By Lem Satterfield
Baltimore Ravens' safety Tom Zbikowski, who has scored three decisions that included two knockouts as a professional heavyweight boxer while the NFL owners and players association are locked out in talks to sign a new collective bargaining agreement, has pulled out of a June 4 bout in order to begin informal football workouts with teammates in anticipation of a potential end to the work stopapge, Zbikowski told BoxingScene.com on Tuesday.
"Just seeing when that lockout was lifted, even just for the day, a sort of panic set in that you know, if we were ready to start back, that I would not be ready for a 16-game season," said the 6-foot-tall Zbikowski, who still was a junior defensive back at Notre in June of 2006 when he debuted as a professional fighter with a 49-second knockout of Robert Bell at New York's Madison Square Garden.
"I just think that knowing that it's about to be June, if I fight on June 4, I would need another two months to get ready for football, and I would be looking at August 4" for training camp," said Zbikowski. "I have a strong loyalty to the Baltimore Ravens and to my teammates, which the Ravens are, so I'm not in a position where I can put myself first in my career and to be that selfish to the Baltimore Ravens just because I have the passion and the love for another sport."
Promoted by Top Rank Promotions, the 26-year-old Zbikowski (4-0, three knockouts) scored a first-round knockout of Richard Bryant, a four-round decision over Caleb Gummet, and another first-round knockout of Blake Warner, respectively, on March 12, March 26 and April 12 during the NFL's work stoppage.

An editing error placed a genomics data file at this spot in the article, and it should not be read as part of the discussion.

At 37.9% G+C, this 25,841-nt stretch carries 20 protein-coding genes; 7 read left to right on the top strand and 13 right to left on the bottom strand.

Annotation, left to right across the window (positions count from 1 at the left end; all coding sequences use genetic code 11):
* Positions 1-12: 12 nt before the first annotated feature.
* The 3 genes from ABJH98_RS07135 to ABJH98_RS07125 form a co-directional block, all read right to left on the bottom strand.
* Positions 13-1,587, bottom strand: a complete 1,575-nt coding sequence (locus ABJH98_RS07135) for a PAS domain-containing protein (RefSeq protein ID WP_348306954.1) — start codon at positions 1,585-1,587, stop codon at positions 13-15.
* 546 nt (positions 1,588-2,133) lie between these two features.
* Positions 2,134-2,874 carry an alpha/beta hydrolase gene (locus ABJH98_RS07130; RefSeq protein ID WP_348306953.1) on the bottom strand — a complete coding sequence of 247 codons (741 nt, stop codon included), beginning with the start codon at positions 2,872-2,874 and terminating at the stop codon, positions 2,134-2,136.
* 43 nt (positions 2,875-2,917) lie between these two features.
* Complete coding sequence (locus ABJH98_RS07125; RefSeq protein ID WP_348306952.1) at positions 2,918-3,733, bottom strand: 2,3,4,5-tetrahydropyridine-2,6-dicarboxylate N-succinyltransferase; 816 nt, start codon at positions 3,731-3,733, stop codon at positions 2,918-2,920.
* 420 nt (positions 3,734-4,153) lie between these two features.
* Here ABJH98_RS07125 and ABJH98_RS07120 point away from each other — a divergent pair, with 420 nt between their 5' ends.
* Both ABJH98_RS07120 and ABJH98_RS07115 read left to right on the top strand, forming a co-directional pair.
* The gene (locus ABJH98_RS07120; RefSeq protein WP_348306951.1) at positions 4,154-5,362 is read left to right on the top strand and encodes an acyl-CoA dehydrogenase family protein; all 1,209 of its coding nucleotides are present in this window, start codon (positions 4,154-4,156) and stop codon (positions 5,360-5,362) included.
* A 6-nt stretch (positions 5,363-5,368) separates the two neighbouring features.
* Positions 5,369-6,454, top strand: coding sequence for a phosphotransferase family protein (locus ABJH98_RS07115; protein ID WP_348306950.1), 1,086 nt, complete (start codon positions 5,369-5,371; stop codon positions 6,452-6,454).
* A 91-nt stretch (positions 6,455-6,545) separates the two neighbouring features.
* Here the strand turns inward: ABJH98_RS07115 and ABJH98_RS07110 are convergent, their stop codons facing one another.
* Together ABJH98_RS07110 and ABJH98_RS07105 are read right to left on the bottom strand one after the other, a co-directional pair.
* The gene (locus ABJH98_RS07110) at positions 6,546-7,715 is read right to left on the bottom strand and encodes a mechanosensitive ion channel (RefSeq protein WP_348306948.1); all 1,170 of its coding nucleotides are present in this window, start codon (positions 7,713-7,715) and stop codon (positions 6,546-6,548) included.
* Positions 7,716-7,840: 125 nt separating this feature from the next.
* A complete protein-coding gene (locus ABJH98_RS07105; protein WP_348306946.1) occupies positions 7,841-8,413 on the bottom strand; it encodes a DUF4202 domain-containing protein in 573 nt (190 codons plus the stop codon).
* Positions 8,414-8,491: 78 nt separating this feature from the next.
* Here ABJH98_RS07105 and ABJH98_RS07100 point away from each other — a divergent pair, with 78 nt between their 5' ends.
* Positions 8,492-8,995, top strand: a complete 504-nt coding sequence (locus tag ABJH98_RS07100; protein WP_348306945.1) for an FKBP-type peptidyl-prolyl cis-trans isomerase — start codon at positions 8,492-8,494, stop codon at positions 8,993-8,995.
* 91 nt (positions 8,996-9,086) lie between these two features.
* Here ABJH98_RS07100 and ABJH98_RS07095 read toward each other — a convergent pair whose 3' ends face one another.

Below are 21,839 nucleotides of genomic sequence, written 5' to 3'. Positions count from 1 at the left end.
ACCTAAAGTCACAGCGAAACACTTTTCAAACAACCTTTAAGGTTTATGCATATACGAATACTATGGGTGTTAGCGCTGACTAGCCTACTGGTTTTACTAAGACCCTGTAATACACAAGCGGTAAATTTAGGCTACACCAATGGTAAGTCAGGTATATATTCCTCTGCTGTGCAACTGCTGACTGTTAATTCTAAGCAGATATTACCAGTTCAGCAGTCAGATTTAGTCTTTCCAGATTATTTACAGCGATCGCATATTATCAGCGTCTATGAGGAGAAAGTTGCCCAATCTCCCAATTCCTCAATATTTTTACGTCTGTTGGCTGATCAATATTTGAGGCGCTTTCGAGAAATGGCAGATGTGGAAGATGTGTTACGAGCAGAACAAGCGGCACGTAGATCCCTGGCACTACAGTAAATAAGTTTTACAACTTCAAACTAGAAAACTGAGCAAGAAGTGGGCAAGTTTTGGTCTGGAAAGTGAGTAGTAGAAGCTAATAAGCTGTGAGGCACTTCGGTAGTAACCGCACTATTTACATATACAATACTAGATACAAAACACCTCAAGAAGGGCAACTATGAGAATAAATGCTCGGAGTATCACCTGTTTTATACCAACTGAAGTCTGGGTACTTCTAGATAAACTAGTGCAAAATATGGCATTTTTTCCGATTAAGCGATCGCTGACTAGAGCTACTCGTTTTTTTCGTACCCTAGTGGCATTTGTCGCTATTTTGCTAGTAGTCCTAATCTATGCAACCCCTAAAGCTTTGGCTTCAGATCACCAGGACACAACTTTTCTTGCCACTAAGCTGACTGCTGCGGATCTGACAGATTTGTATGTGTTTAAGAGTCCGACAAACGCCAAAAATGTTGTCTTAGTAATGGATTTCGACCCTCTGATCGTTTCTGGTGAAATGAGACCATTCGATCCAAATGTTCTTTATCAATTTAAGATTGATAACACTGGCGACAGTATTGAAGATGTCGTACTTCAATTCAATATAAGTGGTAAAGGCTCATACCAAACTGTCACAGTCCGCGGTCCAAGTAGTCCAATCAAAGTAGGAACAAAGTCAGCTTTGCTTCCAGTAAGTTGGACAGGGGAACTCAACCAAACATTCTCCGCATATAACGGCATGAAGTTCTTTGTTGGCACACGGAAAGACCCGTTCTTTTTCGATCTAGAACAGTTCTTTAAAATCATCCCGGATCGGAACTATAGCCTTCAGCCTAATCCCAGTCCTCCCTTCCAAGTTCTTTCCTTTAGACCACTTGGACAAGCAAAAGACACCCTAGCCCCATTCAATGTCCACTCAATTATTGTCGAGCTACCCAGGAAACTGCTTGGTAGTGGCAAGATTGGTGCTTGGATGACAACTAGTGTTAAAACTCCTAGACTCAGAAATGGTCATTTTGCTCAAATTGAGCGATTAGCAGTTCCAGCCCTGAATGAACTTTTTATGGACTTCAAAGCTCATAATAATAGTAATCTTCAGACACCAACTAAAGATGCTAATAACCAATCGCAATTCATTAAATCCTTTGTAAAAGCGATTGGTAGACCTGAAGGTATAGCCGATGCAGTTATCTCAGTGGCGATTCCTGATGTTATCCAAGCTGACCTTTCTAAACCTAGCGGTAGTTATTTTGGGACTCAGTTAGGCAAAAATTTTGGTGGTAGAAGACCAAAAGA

"I guess that it was just time to start getting ready for football. I understood how long that it took to transition into boxing and to kind of get to where I was feeling pretty good, which was that April 23 fight, which as almost about two and a half months of training," said Zbikowski.
"You know, being an NFL football player is not exactly easy either. So I knew that just looking at the calendar and understanding that I'm going to need a month and a half to two months to really get back into football shape," said Zbikowski. "That's at least what it's going to take to get my body ready to go for at least 16 games. That's going to take my body a lot longer than a simple week off to get into football just because I'm getting back into shape coming off of boxing."
A former amateur boxer who turned pro in 2007, Zbikowski was scheduled to face Mike Howell (2-1-1, one KO) on the under card of a main event featuring WBC middleweight (160 pounds) champ Sebastian Zbik and challenger Julio Cesar ChaveZ Jr. at The Staples Center in Los Angeles.
"You know, it was a very tough decision to give up the Staples Center and being able to fight there with the under card that they are having, that was a really tough decision," said Zbikowski. "But I think that at this point in my life, it was the smartest decision that I could have made, and, hopefully, God-willing, I'll be back to boxing once my football career is over."